What’s Good: If you’d decide just to skip this and watch Wanted instead, that would be the best option as of now (apart from getting yourself vaccinated)
What’s Bad: Screenplay, performances (apart from Randeep), background score, dialogues, VFX, storytelling, existence
Loo Break: Oh! You’ll get a lot of opportunities to take the load off (which you’re ultimately getting from the film)
Watch or Not?: The first person guessing what would my answer for this would get the chance to use four hours left of watching Radhe on my ZeePlex account (they could watch the film twice in that time)
Rana (Randeep Hooda), as the bada*s drug-lord of Mumbai, is trying to expand his network by reaching out to the city’s hotspots. In a meeting, cops discuss how they’ll need someone to stop this, enters the suspended cop Radhe (Salman Khan). They revoke his suspension to clean the city, and for some reason, I wished the scene would’ve created more impact with “gaadi wala aaya ghar se kachra nikal” playing in the background.
Radhe is now the man with a mission (but not missionary). Enters Diya (Disha Patani), a model and sister of Radhe’s boss Avinash (Jackie Shroff). She just happens to be wherever Radhe is and is dumb enough to believe whatever he says (ahh! the sweet taste of irony). Radhe, with the help of local gangs, reaches to Rana for one final face-off. Don’t tell me, you didn’t know this was going to happen (or you’d want to know what happens next).
Radhe Movie Review: Script Analysis
As I decoded the formula in my trailer review, the story unfolds precisely like that – introduces a problem (drugs in the city), introduces the problem-solver (Radhe), problem solved. The bad thing is that the predictability is not even close to being the worst thing. It’s not even Salman Khan flying with his SUV straight into the ‘in-air’ helicopter to bash the bad guys. The catastrophe is the thought behind creating all this at a time when the viewer has access to a sh*t-load of better content than this.
I’ve been a fan of Salman entertainers & my past reviews will tell you so (except Race 3), but this is Race 3 all over again. Based on Kang Yoon-sung’s South Korean film The Outlaws, Radhe’s screenplay is messed up by A. C. Mugil & Vijay Maurya. The ‘character-celebratory’ sequences are as forced as the leading lady’s existence in the film. There’s a genuinely hilarious scene in which Jackie Shroff is dancing while wearing Disha Patani’s sexy dress with Salman Khan, but that made me realise how this is the only situation I wouldn’t like to be Tiger Shroff.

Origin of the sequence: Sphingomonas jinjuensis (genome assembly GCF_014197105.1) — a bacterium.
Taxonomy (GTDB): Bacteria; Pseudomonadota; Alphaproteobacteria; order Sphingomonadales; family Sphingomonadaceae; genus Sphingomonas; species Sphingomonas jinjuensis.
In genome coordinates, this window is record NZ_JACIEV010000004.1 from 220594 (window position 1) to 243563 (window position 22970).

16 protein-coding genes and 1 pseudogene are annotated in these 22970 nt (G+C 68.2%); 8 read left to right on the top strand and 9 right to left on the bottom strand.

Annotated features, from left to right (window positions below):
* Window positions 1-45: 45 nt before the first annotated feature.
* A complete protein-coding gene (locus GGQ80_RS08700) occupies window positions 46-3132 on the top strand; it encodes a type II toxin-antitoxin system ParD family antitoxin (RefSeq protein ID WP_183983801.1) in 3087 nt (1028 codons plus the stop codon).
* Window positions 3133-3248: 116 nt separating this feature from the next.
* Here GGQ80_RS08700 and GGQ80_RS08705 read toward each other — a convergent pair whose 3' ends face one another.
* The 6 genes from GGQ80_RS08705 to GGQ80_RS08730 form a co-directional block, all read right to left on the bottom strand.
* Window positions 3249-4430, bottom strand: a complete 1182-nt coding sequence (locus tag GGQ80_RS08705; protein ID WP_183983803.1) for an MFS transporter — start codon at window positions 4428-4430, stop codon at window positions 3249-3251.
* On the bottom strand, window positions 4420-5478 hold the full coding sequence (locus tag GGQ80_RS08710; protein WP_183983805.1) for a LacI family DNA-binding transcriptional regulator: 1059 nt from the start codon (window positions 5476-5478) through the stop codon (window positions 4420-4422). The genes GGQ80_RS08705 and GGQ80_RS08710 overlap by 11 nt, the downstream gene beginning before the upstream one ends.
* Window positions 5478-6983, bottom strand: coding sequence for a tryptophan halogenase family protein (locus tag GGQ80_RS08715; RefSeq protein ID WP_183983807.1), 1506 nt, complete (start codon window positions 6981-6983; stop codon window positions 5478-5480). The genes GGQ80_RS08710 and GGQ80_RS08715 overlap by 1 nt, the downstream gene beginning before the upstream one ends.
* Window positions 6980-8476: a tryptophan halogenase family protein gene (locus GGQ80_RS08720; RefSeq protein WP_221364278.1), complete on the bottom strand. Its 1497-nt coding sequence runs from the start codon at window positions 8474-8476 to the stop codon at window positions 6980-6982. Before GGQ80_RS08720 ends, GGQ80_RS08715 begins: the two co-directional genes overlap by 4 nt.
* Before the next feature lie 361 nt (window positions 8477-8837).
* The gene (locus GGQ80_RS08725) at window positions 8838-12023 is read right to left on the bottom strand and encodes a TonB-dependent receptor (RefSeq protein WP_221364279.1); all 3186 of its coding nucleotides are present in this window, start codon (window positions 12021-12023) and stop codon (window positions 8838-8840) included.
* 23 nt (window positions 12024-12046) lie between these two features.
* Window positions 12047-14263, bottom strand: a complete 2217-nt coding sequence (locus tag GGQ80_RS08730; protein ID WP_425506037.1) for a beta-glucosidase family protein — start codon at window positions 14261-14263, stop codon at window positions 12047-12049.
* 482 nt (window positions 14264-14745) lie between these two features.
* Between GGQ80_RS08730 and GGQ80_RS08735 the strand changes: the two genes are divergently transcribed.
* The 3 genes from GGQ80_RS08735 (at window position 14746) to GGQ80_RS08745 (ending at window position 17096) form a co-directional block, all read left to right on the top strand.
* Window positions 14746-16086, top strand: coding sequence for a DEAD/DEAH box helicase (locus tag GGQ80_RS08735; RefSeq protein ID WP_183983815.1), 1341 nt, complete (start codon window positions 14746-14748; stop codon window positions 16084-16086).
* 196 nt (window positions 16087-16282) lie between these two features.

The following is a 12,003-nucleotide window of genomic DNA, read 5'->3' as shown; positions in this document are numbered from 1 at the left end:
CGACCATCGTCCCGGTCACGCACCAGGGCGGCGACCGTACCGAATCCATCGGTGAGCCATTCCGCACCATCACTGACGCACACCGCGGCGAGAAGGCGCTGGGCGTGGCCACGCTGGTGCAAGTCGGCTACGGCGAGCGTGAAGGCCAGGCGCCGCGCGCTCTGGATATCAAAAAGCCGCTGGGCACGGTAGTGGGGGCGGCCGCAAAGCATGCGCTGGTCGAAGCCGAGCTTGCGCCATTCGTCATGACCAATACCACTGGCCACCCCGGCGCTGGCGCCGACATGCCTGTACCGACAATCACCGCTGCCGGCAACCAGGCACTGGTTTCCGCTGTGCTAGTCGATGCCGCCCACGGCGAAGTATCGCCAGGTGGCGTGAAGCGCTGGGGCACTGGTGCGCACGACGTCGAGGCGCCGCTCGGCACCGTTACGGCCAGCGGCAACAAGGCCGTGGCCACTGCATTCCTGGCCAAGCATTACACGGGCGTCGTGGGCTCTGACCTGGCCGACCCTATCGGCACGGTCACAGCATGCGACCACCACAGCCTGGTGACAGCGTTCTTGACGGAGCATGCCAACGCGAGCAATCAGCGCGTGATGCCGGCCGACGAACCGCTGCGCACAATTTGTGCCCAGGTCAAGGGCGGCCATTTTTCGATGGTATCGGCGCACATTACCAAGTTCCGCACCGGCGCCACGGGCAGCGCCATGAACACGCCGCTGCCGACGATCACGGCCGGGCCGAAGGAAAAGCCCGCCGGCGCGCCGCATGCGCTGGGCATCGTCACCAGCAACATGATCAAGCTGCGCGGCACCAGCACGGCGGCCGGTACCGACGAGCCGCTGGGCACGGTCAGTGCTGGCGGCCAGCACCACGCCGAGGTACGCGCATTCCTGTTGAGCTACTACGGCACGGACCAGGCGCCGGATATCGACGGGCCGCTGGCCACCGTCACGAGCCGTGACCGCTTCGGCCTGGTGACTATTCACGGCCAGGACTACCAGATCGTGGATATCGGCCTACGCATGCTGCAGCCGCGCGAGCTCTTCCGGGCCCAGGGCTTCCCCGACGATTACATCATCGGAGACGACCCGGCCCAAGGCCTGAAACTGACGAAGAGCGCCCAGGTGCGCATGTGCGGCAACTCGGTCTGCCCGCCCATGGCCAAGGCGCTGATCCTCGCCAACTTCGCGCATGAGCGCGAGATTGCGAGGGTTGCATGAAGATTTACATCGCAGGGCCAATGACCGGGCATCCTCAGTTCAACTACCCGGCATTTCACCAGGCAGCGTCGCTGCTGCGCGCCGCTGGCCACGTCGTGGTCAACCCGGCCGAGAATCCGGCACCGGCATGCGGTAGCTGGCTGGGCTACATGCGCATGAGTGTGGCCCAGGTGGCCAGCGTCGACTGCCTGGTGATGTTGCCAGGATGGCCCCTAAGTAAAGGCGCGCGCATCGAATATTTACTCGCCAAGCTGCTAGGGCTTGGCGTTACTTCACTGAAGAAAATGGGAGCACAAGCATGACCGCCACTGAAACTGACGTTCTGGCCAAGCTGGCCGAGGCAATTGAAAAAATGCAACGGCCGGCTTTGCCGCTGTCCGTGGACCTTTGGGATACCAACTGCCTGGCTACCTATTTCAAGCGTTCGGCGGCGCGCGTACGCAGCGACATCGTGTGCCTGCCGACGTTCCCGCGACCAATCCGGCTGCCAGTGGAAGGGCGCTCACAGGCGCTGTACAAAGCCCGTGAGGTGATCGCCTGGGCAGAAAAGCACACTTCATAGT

Ayananka Bose’s cinematography is just about right for the chaotic screenplay but lacks to score due to weak substance. Editor Ritesh Soni emerges as the hero of the film by keeping the film’s length restricted to just 114 minutes, and if you skip the, it’s just a little over 100 minutes. I’m still not saying he has perfectly edited out the clutter; I’m just saying he has eased the pain by keeping it short. Also, what was the dubbing? Many dialogues aren’t appropriately lip-synced, giving you the VCD Player vibes.
Radhe Movie Review: Star Performance
Salman Khan is stuck in the loop of being a star when the content around him is actually favouring the actors. He still holds the charm, but unfortunately, that’s not enough to intrigue the audience living outside his loop. I hope this is the point where he looks back and sees how even a sub-par Bharat & Tubelight are miles ahead as a film than this and Race 3.
Randeep Hooda, straight out of Extraction, falters due to the weak character arc. Still, the efforts of making a scene special by just being in it are visible and much appreciated when there’s so much of wrong going around. The blank stares and scary smiles give his character a quirky touch making him stand out from the rest.
Disha Patani doesn’t even try to justify her presence. It’s so annoyingly apparent the makers have included her character just for the glamourous quotient dumbing her down to no limit. Jackie Shroff’s face did a better job in Hello Charlie compared to what he’s doing here.
Radhe Movie Review: Direction, Music
Prabhudheva treats this just like any of his other movies (sans a cameo of him dancing with the leading star). Executing the done-to-death treatment, Prabhu fails to recreate the Wanted, Rowdy Rathore magic yet again. Serving to a particular target group is totally acceptable, but with this, the makers are even taking them for granted.
Sanchit Balhara’s background score is pretty much in-the-box shattering the recommended levels of decibels consumption. None of the songs clicks, not because they aren’t good, but I actually forwarded them because… (read music review here & kids, that’s how you plug content).
Radhe Movie Review: The Last Word
All said and done; if this is what sold at the name of entertainers, I’d like to change my order for some boring films, please. This probably should be the last film made around ‘just’ the solo heroics of Salman Khan (cut to 2022… Radhe: Your Most Wanted 3 Bhai).
One and a half stars!
Radhe releases on 14th May, 2021.
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If you want to watch a better film with investing just 15 minutes of your life, read Ranbir Kapoor’s Karma review.